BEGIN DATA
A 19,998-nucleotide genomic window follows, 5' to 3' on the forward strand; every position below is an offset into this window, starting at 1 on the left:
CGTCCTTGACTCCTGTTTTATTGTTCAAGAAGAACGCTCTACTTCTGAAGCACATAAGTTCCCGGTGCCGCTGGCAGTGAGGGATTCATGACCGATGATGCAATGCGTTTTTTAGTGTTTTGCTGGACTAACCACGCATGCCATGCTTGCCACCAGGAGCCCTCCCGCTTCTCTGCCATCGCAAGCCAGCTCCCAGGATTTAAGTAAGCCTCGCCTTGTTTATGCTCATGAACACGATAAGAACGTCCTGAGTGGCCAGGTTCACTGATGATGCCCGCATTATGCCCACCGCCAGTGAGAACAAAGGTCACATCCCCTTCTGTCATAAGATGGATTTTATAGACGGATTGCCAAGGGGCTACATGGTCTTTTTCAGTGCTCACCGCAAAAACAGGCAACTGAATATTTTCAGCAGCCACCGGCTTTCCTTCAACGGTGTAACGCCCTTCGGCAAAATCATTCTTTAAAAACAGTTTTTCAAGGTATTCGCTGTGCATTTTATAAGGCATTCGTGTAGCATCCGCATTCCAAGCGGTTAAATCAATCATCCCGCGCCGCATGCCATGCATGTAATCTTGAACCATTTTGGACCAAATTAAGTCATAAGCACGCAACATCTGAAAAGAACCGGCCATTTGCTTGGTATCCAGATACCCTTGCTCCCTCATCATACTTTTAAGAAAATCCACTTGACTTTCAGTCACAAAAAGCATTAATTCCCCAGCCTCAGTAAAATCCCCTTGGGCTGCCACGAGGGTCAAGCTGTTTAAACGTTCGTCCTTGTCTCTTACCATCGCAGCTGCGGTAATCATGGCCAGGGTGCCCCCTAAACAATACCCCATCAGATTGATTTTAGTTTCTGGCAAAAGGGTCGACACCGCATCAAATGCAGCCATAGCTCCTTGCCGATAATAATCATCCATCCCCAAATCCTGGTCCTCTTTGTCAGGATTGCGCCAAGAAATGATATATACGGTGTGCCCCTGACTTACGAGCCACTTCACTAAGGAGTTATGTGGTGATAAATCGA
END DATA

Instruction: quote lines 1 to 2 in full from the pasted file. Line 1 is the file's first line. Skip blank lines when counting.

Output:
A 19,998-nucleotide genomic window follows, 5' to 3' on the forward strand; every position below is an offset into this window, starting at 1 on the left:
CGTCCTTGACTCCTGTTTTATTGTTCAAGAAGAACGCTCTACTTCTGAAGCACATAAGTTCCCGGTGCCGCTGGCAGTGAGGGATTCATGACCGATGATGCAATGCGTTTTTTAGTGTTTTGCTGGACTAACCACGCATGCCATGCTTGCCACCAGGAGCCCTCCCGCTTCTCTGCCATCGCAAGCCAGCTCCCAGGATTTAAGTAAGCCTCGCCTTGTTTATGCTCATGAACACGATAAGAACGTCCTGAGTGGCCAGGTTCACTGATGATGCCCGCATTATGCCCACCGCCAGTGAGAACAAAGGTCACATCCCCTTCTGTCATAAGATGGATTTTATAGACGGATTGCCAAGGGGCTACATGGTCTTTTTCAGTGCTCACCGCAAAAACAGGCAACTGAATATTTTCAGCAGCCACCGGCTTTCCTTCAACGGTGTAACGCCCTTCGGCAAAATCATTCTTTAAAAACAGTTTTTCAAGGTATTCGCTGTGCATTTTATAAGGCATTCGTGTAGCATCCGCATTCCAAGCGGTTAAATCAATCATCCCGCGCCGCATGCCATGCATGTAATCTTGAACCATTTTGGACCAAATTAAGTCATAAGCACGCAACATCTGAAAAGAACCGGCCATTTGCTTGGTATCCAGATACCCTTGCTCCCTCATCATACTTTTAAGAAAATCCACTTGACTTTCAGTCACAAAAAGCATTAATTCCCCAGCCTCAGTAAAATCCCCTTGGGCTGCCACGAGGGTCAAGCTGTTTAAACGTTCGTCCTTGTCTCTTACCATCGCAGCTGCGGTAATCATGGCCAGGGTGCCCCCTAAACAATACCCCATCAGATTGATTTTAGTTTCTGGCAAAAGGGTCGACACCGCATCAAATGCAGCCATAGCTCCTTGCCGATAATAATCATCCATCCCCAAATCCTGGTCCTCTTTGTCAGGATTGCGCCAAGAAATGATATATACGGTGTGCCCCTGACTTACGAGCCACTTCACTAAGGAGTTATGTGGTGATAAATCGA